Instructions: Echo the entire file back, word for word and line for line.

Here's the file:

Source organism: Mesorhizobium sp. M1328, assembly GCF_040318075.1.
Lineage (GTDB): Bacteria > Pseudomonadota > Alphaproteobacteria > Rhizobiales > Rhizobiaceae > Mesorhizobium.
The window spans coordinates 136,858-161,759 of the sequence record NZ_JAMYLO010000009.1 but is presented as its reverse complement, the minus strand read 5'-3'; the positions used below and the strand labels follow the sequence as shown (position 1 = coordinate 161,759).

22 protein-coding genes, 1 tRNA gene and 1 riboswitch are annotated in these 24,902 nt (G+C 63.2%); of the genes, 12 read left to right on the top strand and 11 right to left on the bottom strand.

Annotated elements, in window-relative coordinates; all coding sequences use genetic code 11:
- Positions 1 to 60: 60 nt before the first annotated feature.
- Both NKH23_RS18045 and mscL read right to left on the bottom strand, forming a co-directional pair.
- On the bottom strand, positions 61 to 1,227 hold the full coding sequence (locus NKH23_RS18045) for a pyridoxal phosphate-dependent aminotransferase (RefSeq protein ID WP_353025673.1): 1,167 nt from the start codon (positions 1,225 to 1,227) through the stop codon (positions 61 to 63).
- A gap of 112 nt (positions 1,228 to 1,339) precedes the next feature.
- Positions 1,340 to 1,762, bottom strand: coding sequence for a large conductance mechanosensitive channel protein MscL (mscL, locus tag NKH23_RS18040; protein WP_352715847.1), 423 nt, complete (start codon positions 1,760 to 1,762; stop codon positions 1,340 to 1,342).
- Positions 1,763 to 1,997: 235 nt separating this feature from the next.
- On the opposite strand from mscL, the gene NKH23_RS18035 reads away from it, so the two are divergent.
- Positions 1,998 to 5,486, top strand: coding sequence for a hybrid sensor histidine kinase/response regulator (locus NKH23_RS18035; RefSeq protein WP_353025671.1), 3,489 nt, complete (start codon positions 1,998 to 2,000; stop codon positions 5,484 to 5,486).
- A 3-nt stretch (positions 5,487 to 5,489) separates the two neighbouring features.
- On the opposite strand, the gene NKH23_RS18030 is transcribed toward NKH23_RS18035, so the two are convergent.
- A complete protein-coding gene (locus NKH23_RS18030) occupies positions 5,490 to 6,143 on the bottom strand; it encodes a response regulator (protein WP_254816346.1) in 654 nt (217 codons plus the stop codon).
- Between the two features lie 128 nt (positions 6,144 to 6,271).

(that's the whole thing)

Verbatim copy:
Source organism: Mesorhizobium sp. M1328, assembly GCF_040318075.1.
Lineage (GTDB): Bacteria > Pseudomonadota > Alphaproteobacteria > Rhizobiales > Rhizobiaceae > Mesorhizobium.
The window spans coordinates 136,858-161,759 of the sequence record NZ_JAMYLO010000009.1 but is presented as its reverse complement, the minus strand read 5'-3'; the positions used below and the strand labels follow the sequence as shown (position 1 = coordinate 161,759).

22 protein-coding genes, 1 tRNA gene and 1 riboswitch are annotated in these 24,902 nt (G+C 63.2%); of the genes, 12 read left to right on the top strand and 11 right to left on the bottom strand.

Annotated elements, in window-relative coordinates; all coding sequences use genetic code 11:
- Positions 1 to 60: 60 nt before the first annotated feature.
- Both NKH23_RS18045 and mscL read right to left on the bottom strand, forming a co-directional pair.
- On the bottom strand, positions 61 to 1,227 hold the full coding sequence (locus NKH23_RS18045) for a pyridoxal phosphate-dependent aminotransferase (RefSeq protein ID WP_353025673.1): 1,167 nt from the start codon (positions 1,225 to 1,227) through the stop codon (positions 61 to 63).
- A gap of 112 nt (positions 1,228 to 1,339) precedes the next feature.
- Positions 1,340 to 1,762, bottom strand: coding sequence for a large conductance mechanosensitive channel protein MscL (mscL, locus tag NKH23_RS18040; protein WP_352715847.1), 423 nt, complete (start codon positions 1,760 to 1,762; stop codon positions 1,340 to 1,342).
- Positions 1,763 to 1,997: 235 nt separating this feature from the next.
- On the opposite strand from mscL, the gene NKH23_RS18035 reads away from it, so the two are divergent.
- Positions 1,998 to 5,486, top strand: coding sequence for a hybrid sensor histidine kinase/response regulator (locus NKH23_RS18035; RefSeq protein WP_353025671.1), 3,489 nt, complete (start codon positions 1,998 to 2,000; stop codon positions 5,484 to 5,486).
- A 3-nt stretch (positions 5,487 to 5,489) separates the two neighbouring features.
- On the opposite strand, the gene NKH23_RS18030 is transcribed toward NKH23_RS18035, so the two are convergent.
- A complete protein-coding gene (locus NKH23_RS18030) occupies positions 5,490 to 6,143 on the bottom strand; it encodes a response regulator (protein WP_254816346.1) in 654 nt (217 codons plus the stop codon).
- Between the two features lie 128 nt (positions 6,144 to 6,271).